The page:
Although its coming to the end of summer, heat stress should be a consideration all year round. Workers who are exposed to extreme heat or work in hot environments are at risk of heat stress. Some common indoor industries where this could be a factor all year round include, foundries, smelters, bakeries, boilers, and cultured dairy product factories.Read More
Every couple of years the EPA reviews the classifications of hazardous substances when new information has become available. The 2019-2020 Chemical Review is now open for consultation.
WorkSafe have released a position document for those whose hazardous substances separation distances extend over the property boundary, outlining when you need written agreement with your neighbour.
In short, if your hazardous substances
You may be aware that the classification system that we use for hazardous substances in New Zealand is changing.
At the moment we use the HSNO classification system, for example:
* 2.1.1A – Extremely flammable gas
* 6.4A – Eye irritant
* 3.1B – Highly flammable liquid
From April 2021 New Zealand will adopt the GHS classification system. Most of the HSNO classes correlate to the new GHS classificationsRead More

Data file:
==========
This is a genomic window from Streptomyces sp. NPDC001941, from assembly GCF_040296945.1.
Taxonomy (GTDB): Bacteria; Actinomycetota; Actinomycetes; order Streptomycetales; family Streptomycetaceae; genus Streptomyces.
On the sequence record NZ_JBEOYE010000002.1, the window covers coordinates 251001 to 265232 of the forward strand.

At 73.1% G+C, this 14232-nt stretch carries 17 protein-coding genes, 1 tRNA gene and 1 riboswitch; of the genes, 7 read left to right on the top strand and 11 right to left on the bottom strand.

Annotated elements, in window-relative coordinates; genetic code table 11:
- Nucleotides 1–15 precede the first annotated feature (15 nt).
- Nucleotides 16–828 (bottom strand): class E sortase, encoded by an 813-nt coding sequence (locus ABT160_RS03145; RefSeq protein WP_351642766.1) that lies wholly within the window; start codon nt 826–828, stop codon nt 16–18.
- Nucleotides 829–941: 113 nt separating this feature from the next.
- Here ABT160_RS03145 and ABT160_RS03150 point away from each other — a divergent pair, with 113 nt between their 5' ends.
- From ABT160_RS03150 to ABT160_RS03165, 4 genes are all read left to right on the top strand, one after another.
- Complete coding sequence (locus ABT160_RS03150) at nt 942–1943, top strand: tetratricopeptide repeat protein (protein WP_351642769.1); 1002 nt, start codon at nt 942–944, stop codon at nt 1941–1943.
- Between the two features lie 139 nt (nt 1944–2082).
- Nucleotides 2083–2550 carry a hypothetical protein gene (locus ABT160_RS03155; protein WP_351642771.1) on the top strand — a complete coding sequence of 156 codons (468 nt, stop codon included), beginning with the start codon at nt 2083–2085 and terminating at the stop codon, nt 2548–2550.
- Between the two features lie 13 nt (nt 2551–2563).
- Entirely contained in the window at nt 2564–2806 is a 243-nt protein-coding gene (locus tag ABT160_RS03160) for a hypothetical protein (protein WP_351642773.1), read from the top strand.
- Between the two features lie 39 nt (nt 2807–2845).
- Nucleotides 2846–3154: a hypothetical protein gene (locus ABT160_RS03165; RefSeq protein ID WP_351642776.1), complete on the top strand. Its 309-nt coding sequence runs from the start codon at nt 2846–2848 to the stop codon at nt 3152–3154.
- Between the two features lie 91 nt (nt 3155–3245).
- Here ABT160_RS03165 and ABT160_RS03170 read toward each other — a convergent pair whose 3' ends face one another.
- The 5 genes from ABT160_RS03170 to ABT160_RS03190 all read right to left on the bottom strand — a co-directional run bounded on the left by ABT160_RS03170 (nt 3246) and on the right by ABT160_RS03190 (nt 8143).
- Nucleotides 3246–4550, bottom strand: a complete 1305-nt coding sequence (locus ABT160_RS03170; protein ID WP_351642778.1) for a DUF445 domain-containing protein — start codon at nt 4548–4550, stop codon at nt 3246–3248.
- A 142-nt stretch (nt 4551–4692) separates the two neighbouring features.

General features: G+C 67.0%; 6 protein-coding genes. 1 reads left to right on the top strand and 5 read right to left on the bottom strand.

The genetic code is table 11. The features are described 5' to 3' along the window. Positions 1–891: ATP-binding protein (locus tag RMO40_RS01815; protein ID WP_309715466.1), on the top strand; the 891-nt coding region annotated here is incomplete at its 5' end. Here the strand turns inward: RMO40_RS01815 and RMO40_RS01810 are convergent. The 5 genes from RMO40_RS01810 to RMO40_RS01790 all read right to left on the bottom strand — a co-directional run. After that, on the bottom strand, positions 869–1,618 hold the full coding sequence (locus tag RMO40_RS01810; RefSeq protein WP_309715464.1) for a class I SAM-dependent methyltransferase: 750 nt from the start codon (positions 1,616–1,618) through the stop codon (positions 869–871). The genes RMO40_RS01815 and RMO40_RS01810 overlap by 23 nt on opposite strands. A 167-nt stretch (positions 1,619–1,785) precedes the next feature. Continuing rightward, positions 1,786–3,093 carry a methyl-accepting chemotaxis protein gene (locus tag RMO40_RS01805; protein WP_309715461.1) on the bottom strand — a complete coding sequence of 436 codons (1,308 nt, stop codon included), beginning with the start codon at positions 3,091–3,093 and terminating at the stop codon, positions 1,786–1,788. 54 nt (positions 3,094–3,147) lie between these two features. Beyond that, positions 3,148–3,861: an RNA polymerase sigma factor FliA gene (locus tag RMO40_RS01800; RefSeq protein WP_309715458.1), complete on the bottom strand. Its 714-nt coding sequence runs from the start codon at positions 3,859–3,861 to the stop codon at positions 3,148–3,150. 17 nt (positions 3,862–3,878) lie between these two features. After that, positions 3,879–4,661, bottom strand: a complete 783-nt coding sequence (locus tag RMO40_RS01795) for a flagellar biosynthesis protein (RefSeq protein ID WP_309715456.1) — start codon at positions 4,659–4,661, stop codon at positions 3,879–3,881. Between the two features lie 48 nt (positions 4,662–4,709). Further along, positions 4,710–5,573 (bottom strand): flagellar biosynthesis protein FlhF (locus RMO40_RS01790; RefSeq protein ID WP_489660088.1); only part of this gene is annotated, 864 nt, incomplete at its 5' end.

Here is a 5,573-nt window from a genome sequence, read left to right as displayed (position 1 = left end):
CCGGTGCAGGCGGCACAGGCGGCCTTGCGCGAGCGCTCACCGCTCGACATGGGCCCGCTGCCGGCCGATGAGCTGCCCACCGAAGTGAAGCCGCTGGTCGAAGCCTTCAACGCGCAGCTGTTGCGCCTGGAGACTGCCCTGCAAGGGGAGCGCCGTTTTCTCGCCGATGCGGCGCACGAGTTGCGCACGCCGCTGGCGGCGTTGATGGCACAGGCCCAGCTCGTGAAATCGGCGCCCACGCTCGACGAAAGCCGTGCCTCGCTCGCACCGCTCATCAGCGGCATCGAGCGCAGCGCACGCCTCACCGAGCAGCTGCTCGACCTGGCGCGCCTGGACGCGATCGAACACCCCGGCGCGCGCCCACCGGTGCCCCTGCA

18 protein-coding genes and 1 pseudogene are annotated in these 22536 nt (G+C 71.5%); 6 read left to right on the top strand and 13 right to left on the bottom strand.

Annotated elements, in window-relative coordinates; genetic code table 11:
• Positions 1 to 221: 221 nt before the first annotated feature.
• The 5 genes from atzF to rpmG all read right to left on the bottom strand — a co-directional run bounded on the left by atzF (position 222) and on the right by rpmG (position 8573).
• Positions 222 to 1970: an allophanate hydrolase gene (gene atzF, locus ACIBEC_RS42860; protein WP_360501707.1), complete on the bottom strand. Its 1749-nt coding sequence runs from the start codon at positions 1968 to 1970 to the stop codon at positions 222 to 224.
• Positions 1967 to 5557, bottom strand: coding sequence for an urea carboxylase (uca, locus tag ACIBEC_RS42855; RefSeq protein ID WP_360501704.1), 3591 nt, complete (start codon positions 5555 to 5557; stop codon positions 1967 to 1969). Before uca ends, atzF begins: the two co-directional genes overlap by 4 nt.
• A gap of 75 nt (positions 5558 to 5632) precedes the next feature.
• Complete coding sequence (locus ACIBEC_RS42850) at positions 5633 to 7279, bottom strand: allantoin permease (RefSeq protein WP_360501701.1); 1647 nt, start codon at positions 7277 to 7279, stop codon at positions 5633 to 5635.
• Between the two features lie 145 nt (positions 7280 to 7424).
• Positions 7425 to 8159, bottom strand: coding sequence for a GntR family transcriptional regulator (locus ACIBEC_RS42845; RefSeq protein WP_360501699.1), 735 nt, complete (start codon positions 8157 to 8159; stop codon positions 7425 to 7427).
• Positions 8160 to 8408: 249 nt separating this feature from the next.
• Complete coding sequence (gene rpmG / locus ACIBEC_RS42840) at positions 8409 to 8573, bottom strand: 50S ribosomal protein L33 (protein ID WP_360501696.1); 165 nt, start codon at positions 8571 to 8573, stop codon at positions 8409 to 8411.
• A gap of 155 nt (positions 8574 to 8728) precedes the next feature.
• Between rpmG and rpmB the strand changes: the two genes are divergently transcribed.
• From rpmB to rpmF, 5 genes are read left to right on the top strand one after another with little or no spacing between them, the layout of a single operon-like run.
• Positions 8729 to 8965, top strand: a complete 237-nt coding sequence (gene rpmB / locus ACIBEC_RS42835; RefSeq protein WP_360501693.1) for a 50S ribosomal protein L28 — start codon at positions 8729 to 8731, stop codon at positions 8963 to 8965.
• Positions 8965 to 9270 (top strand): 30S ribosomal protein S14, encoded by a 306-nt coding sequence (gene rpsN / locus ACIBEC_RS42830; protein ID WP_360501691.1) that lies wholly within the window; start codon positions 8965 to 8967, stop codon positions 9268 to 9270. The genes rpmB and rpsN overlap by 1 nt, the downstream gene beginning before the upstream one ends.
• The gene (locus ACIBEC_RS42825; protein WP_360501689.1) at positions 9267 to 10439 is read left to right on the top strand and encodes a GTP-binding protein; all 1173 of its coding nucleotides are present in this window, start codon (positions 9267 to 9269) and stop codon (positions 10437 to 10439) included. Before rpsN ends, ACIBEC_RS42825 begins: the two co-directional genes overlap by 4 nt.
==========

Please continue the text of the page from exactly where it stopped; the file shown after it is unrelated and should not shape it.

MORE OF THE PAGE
Masks and face coverings are a very topical subject as Auckland moves back up to Level 3 and the rest of New Zealand moves up to Level 2.
We give a reminder on the different types of masks you have seen being used during the pandemic. Ensure you know the limitations on each type before you use them. Chemsafety can help you with respirator selection if needed.Read More
Join us for our free webinar on Wednesday 12 August at 10:00am to learn how to minimise exposure to hazardous substances.Read More
Do you know what to do if the hazardous substance you use and store begin to spill or they leak? Join us in our free webinar to discover what you should have in your spill kit, what should be in your emergency response plan and what steps you should take in an emergency situation. This webinar is suited to all those workplaces that hold hazardous substances on site.Read More